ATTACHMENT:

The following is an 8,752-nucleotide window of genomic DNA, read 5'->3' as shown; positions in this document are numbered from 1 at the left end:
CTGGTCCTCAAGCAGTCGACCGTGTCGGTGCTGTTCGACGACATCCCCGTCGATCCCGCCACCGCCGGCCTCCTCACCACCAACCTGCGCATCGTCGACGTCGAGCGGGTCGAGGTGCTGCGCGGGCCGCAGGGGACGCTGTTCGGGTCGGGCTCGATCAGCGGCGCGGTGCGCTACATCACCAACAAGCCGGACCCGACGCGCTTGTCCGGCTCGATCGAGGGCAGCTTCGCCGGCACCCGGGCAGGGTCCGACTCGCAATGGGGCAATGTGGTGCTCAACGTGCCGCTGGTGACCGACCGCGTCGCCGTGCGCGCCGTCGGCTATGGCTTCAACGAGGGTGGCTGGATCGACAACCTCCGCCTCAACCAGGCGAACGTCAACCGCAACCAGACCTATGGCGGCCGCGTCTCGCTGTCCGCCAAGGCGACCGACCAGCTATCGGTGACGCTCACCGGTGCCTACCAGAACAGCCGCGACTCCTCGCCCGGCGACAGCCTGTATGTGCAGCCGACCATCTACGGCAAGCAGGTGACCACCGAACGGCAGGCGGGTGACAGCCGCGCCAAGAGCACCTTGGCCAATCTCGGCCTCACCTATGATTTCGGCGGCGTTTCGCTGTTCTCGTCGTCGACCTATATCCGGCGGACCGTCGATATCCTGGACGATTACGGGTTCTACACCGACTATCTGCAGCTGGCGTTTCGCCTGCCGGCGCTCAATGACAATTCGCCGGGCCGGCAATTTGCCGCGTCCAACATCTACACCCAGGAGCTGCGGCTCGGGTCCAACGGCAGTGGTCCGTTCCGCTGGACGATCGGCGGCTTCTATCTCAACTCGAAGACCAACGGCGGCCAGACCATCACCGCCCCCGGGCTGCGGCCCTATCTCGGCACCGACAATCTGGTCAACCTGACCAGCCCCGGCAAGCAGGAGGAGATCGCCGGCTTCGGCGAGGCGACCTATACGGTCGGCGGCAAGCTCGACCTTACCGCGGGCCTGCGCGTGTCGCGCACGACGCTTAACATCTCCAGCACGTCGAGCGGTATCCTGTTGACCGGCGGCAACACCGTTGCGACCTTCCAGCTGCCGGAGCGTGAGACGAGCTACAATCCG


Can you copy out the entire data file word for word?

The following is an 8,752-nucleotide window of genomic DNA, read 5'->3' as shown; positions in this document are numbered from 1 at the left end:
CTGGTCCTCAAGCAGTCGACCGTGTCGGTGCTGTTCGACGACATCCCCGTCGATCCCGCCACCGCCGGCCTCCTCACCACCAACCTGCGCATCGTCGACGTCGAGCGGGTCGAGGTGCTGCGCGGGCCGCAGGGGACGCTGTTCGGGTCGGGCTCGATCAGCGGCGCGGTGCGCTACATCACCAACAAGCCGGACCCGACGCGCTTGTCCGGCTCGATCGAGGGCAGCTTCGCCGGCACCCGGGCAGGGTCCGACTCGCAATGGGGCAATGTGGTGCTCAACGTGCCGCTGGTGACCGACCGCGTCGCCGTGCGCGCCGTCGGCTATGGCTTCAACGAGGGTGGCTGGATCGACAACCTCCGCCTCAACCAGGCGAACGTCAACCGCAACCAGACCTATGGCGGCCGCGTCTCGCTGTCCGCCAAGGCGACCGACCAGCTATCGGTGACGCTCACCGGTGCCTACCAGAACAGCCGCGACTCCTCGCCCGGCGACAGCCTGTATGTGCAGCCGACCATCTACGGCAAGCAGGTGACCACCGAACGGCAGGCGGGTGACAGCCGCGCCAAGAGCACCTTGGCCAATCTCGGCCTCACCTATGATTTCGGCGGCGTTTCGCTGTTCTCGTCGTCGACCTATATCCGGCGGACCGTCGATATCCTGGACGATTACGGGTTCTACACCGACTATCTGCAGCTGGCGTTTCGCCTGCCGGCGCTCAATGACAATTCGCCGGGCCGGCAATTTGCCGCGTCCAACATCTACACCCAGGAGCTGCGGCTCGGGTCCAACGGCAGTGGTCCGTTCCGCTGGACGATCGGCGGCTTCTATCTCAACTCGAAGACCAACGGCGGCCAGACCATCACCGCCCCCGGGCTGCGGCCCTATCTCGGCACCGACAATCTGGTCAACCTGACCAGCCCCGGCAAGCAGGAGGAGATCGCCGGCTTCGGCGAGGCGACCTATACGGTCGGCGGCAAGCTCGACCTTACCGCGGGCCTGCGCGTGTCGCGCACGACGCTTAACATCTCCAGCACGTCGAGCGGTATCCTGTTGACCGGCGGCAACACCGTTGCGACCTTCCAGCTGCCGGAGCGTGAGACGAGCTACAATCCG